Miami Dolphins stripped of draft picks for 'unprecedented' tampering with Tom Brady, Sean Payton
MIAMI - The NFL has imposed disciplinary action against the Miami Dolphins for violating the league's integrity of the game policy.
According to the NFL, the Dolphins had "impermissible" communications with quarterback Tom Brady and former New Orleans Saints head coach Sean Payton.
NFL Commissioner Roger Goodell notified the team Tuesday about the violations and discipline. The NFL stripped the Dolphins of their 2023 first-round draft pick and 2024 third-round pick, while Dolphins owner Stephen Ross has been suspended through Oct. 17 and fined $1.5 million.
During this period, Ross cannot be present at the Dolphins' facility and may not represent the club at any team or NFL event. He may not attend any League meeting prior to the Annual Meeting in 2023, is removed from all League committees indefinitely, and fined $1.5 million.
Additionally, Bruce Beal, the Dolphins' Vice Chairman/Limited Partner, can't attend any League meeting for the remainder of the 2022 season and is fined $500,000.
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Tuesday's announcement comes after the league conducted a six-month investigation of the Dolphins which determined that the franchise violated the NFL's anti-tampering policy on three different occasions.
Conversations between Brady and the Dolphins began in 2019-2020 while he was still under contract with the New England Patriots.
Miami again had discussions with Brady and his agent during and after the 2021 season, while the seven-time Super Bowl winner was still under contract with the Tampa Bay Buccaneers.
The Dolphins' talks with Brady focused on him becoming a limited partner in the organization and potentially serving as a football executive, although at times they also included the possibility of his playing for the Dolphins. Ross and other team executives were involved in these discussions, per the NFL's report.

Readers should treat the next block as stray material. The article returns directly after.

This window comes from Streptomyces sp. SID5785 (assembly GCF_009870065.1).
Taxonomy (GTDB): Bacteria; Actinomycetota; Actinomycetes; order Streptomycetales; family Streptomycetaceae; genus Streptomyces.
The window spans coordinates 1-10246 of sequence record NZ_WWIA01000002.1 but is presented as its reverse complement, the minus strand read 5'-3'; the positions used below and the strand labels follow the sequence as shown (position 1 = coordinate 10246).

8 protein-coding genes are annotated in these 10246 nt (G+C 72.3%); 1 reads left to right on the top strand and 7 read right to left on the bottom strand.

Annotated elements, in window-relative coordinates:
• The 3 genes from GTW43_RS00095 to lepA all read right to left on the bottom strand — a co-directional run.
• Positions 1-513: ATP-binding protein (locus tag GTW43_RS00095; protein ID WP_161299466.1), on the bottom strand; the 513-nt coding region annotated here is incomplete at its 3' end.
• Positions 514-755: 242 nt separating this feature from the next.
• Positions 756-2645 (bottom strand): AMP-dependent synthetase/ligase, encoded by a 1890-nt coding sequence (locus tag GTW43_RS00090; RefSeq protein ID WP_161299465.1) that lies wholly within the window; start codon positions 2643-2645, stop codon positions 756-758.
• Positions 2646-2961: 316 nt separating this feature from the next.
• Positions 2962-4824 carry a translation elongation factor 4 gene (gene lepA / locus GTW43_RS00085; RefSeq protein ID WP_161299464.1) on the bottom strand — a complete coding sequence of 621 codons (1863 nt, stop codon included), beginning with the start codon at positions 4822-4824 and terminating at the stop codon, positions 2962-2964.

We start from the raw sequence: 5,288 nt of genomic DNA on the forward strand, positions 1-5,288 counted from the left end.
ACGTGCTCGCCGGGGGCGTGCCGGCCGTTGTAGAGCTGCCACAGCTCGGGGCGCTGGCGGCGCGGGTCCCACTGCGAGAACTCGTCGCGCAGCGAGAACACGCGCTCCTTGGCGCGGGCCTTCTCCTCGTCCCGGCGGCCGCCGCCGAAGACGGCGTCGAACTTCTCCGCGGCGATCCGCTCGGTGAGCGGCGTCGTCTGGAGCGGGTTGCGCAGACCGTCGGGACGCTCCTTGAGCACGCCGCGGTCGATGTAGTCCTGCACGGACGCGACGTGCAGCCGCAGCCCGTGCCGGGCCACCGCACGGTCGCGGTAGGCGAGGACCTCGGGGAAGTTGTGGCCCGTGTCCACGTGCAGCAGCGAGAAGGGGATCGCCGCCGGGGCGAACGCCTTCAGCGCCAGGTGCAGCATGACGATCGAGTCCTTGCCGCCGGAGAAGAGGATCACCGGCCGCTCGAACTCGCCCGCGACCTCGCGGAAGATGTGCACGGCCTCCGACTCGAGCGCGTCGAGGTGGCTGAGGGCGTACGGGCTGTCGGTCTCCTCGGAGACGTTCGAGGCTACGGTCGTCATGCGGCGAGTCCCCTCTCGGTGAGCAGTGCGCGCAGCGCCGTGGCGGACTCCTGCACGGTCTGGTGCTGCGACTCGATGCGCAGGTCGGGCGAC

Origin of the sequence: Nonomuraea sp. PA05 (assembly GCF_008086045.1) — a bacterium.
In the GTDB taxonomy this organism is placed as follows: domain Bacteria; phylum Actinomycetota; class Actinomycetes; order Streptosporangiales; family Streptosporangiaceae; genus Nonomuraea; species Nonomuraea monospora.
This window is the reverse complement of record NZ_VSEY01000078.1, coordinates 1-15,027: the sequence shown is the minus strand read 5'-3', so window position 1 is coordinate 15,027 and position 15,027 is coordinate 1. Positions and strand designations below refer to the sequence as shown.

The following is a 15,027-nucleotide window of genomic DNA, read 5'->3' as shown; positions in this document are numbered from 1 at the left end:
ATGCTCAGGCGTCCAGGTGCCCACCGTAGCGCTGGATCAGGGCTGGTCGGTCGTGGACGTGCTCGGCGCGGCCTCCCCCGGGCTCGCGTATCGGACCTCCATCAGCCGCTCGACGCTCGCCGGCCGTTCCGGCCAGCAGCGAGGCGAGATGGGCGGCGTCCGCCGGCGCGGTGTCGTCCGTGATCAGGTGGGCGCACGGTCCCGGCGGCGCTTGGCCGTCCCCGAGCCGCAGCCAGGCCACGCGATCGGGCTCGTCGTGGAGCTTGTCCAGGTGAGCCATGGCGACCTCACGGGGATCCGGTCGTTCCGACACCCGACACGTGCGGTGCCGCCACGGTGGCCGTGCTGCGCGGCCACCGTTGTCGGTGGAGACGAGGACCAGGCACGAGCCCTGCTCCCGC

In January, the Dolphins had impermissible conversations with Payton's agent Don Yee regarding the former Saints coach becoming the head coach of Miami. The NFL found that the Dolphins did not have consent from New Orleans to have these discussions.
"The investigators found tampering violations of unprecedented scope and severity," Goodell said in a statement Tuesday. "I know of no prior instance of a team violating the prohibition on tampering with both a head coach and star player, to the potential detriment of multiple other clubs, over a period of several years. Similarly, I know of no prior instance in which ownership was so directly involved in the violations."
Dolphins did not lose on purpose
The NFL, in their investigation, also determined that Miami did not intentionally tank games to improve their draft positioning.
According to the report, Ross expressed his belief Miami's position in the 2020 NFL draft should take priority over the team's win-loss record. These remarks were made frequently to team president and CEO Tom Garfinkel, general manager Chris Grier, senior vice president Brandon Shore and former head coach Brian Flores.
Flores was fired by Miami earlier this year after leading the Dolphins to a 24-25 record over three years. They went 9-8 in their second straight winning season, but failed to make the playoffs during his tenure.
Flores sued the NFL and three of its teams in February, saying racist hiring practices by the league have left it racially segregated and managed like a plantation.
The lawsuit said the firing of Flores was typical for Black coaches who are not given the latitude other coaches receive to succeed. It noted that Flores led the Dolphins to back-to-back winning seasons for the first time since 2003.
The improvement came even though, the lawsuit contends, Ross told Flores he would pay him $100,000 for every loss during the coach's first season because he wanted the club to "tank" so it could get the draft's top pick.
The lawsuit alleged that Ross then pressured Flores to recruit a prominent quarterback in violation of the league's tampering rules. When Flores refused, he was cast as the "angry Black man" who is difficult to work with and was derided until he was fired, the suit said.
FOX 13 Tampa contributed to this story. This story was reported from Washington, D.C.